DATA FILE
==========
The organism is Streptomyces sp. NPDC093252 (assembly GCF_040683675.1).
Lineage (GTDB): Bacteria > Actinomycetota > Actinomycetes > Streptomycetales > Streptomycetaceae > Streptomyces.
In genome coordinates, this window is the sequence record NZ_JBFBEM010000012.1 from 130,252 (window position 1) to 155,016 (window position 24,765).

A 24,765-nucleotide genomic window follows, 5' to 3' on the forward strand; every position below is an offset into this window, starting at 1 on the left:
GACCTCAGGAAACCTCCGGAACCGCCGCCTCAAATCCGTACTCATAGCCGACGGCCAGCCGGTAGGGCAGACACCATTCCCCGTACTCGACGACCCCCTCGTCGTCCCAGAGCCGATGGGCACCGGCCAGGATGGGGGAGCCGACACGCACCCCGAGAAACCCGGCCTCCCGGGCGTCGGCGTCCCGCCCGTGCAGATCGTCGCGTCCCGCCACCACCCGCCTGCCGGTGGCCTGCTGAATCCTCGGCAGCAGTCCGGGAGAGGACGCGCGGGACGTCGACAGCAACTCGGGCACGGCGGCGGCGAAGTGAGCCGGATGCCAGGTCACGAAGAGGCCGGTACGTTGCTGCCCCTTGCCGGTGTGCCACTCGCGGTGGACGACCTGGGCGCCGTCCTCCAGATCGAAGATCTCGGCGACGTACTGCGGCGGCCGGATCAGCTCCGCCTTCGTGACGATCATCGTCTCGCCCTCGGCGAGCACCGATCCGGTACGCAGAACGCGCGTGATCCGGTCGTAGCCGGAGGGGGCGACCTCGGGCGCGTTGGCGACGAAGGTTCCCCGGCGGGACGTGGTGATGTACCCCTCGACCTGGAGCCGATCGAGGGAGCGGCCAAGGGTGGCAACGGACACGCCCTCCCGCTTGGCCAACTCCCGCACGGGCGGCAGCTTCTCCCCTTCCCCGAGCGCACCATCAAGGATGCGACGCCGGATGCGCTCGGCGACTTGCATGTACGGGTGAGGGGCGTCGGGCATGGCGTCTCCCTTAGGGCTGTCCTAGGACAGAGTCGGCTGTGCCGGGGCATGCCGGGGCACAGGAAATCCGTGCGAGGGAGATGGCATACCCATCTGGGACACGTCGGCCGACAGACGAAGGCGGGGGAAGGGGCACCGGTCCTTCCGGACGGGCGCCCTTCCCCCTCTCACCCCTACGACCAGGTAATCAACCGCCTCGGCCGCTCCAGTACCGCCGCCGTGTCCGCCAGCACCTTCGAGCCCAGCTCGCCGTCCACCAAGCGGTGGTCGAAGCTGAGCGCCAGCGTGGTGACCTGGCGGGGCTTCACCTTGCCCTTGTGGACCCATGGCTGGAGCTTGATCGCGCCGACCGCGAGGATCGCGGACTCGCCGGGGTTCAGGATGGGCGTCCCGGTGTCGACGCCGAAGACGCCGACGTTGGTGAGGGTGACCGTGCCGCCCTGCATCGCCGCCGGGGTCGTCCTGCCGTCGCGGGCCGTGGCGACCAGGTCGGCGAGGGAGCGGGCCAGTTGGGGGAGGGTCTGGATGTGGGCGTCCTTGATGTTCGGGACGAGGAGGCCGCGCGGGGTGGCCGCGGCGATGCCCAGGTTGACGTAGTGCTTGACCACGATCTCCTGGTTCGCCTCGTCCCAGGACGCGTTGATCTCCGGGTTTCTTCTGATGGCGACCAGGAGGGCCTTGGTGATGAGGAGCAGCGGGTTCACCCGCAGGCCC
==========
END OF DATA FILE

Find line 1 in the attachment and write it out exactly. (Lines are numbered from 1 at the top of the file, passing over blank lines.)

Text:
The organism is Streptomyces sp. NPDC093252 (assembly GCF_040683675.1).